By Lisa Schwarzbaum
Updated January 21, 2000 at 05:00 AM EST

Literary scholars have read nothing less than the sociopolitical history of Russia into Alexander Pushkin’s great 19th-century verse novel Eugene Onegin. We, on the other hand, read little beyond visual voluptuousness in Onegin, Martha Fiennes’ costume-drama adaptation offered to an audience so Pushkin-shy and Cyrillically challenged, the recorded AOL MovieFone service blithely calls it WUN-jin.

Such a pronunciation might have amused the effete, bored aristocrat Evgeny Onegin — that’s own-YAY-ghin — as the tedious provincialism of the middle class. The supercilious hero, who has inherited a country estate from his late uncle, treats the local gentry with the distracted amusement of a big-city sophisticate; he was, you might say, an ironist way ahead of the Letterman Epoch. In particular, he mocks the earnest emotionalism of his neighbor Lensky (Toby Stephens) and the good-hearted twitterings of Lensky’s fiancee, Olga (Lena Headey); Onegin even lightly dismisses the declaration of pure love offered him by Olga’s quiet, soulful sister, Tatyana (Liv Tyler), and in this he makes a terrible mistake. When he meets her again some years later, Tatyana has become the graceful wife of a nobleman (Martin Donovan) — and Onegin is tormented by love for the jewel he had so thoughtlessly undervalued.

Onegin is as pretty a picture as anyone could want of a Russian lit-flick: Mist rises off water during a predawn duel, sunlight streams romantically through tall trees as Tatyana idles her solitary time deep in the wildness of Mother Russia’s untamed Mother Nature. But, curiously, the creaminess of the production (fitted out with old-style original music by Magnus Fiennes, brother of Martha and Ralph) becomes its own end rather than means, because the slight charms of Tyler — pushing her top speed in Cookie’s Fortune — can’t support the crucial demands of playing Tatyana. With her girlish trusting gaze and womanly full mouth, Tyler is often capable of projecting eternal edge-of-ripeness. But Tatyana, the embodiment of a heroine whose still waters run deep, requires more maturity than Tyler as yet possesses. So the actress does a lot of slack-jawed staring, and a lot of standing in shadows, hidden from view. (This Tatyana is a major tree hugger.) These are expressions of blankness, not fullness.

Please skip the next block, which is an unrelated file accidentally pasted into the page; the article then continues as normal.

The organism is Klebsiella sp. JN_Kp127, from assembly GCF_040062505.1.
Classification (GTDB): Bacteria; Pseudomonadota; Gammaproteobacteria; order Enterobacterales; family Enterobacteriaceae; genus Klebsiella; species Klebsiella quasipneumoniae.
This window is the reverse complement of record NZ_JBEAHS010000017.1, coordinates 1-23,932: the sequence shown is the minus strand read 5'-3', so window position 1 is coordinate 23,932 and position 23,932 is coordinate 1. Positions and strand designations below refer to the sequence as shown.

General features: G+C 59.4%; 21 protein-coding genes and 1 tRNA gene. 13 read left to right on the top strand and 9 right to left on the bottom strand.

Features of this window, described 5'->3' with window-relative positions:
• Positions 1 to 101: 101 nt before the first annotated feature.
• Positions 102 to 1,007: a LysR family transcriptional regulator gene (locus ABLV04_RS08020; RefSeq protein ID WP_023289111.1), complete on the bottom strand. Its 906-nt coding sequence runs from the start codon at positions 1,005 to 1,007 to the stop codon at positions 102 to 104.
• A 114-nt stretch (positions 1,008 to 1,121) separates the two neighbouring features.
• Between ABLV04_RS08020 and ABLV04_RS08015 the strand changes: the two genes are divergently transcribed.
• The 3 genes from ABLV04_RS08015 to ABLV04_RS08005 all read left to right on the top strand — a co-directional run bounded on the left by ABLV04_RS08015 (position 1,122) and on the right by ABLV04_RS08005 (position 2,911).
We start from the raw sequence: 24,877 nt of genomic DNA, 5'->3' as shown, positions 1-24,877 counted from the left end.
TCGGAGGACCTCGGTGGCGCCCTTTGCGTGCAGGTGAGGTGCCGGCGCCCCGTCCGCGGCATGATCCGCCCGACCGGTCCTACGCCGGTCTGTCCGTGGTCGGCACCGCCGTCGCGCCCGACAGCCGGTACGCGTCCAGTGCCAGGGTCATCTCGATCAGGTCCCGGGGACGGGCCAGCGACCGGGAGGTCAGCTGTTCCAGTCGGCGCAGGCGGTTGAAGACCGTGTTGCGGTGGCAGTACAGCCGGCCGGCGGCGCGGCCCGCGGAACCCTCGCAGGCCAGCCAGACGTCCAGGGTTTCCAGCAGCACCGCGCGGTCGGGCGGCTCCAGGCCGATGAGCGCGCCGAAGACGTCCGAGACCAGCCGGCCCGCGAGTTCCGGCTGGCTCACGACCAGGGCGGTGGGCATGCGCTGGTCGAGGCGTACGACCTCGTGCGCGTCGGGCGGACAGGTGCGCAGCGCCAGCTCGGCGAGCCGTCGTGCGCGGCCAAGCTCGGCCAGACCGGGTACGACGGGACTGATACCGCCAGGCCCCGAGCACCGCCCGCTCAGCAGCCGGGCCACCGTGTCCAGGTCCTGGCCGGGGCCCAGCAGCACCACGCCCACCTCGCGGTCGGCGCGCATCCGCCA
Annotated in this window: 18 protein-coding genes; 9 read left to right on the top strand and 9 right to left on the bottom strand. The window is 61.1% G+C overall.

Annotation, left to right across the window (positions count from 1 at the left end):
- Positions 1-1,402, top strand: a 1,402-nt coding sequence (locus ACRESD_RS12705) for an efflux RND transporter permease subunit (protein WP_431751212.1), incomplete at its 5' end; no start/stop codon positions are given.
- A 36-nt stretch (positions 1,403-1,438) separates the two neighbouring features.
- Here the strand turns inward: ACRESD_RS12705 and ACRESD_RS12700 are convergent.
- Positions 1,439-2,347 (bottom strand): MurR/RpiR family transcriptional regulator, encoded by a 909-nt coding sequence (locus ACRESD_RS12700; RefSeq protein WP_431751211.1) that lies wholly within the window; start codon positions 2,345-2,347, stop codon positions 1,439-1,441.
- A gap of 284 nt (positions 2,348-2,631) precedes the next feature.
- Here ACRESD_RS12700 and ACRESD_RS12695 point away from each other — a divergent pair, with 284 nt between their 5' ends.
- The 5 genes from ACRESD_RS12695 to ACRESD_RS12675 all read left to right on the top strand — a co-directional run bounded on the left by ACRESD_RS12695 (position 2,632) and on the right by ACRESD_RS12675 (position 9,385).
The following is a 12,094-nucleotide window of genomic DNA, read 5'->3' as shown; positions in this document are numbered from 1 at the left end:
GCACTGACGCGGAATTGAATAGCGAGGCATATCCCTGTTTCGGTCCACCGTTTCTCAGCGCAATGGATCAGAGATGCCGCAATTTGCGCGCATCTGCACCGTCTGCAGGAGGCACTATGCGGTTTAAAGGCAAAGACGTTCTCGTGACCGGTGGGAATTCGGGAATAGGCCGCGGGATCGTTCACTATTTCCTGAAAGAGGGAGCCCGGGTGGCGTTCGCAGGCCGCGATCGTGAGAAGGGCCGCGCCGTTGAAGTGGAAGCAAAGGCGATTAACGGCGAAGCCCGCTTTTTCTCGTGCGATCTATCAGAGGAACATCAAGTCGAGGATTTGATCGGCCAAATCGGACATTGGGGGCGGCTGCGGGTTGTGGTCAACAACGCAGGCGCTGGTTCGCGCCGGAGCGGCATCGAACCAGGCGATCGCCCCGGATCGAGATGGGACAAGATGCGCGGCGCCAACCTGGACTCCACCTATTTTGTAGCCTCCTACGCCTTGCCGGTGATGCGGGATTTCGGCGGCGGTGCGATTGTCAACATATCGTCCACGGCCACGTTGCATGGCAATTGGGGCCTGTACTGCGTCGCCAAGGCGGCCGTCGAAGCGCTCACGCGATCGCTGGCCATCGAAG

And with no Tatyana with whom to really engage, Ralph Fiennes is left to emote for two, carrying the weight of the story in his every choice of gait or sigh or other bit of business; he looks overly ready to tote up the debts of a morally bankrupt man. The invigorating scenes between Fiennes and the accomplished Harriet Walter as the girls’ mother, scheming with Jane Austen-like ingenuity to get her daughters well married, suggest what Onegin might have looked like with sturdy bones as well as soft skin. B- — Lisa Schwarzbaum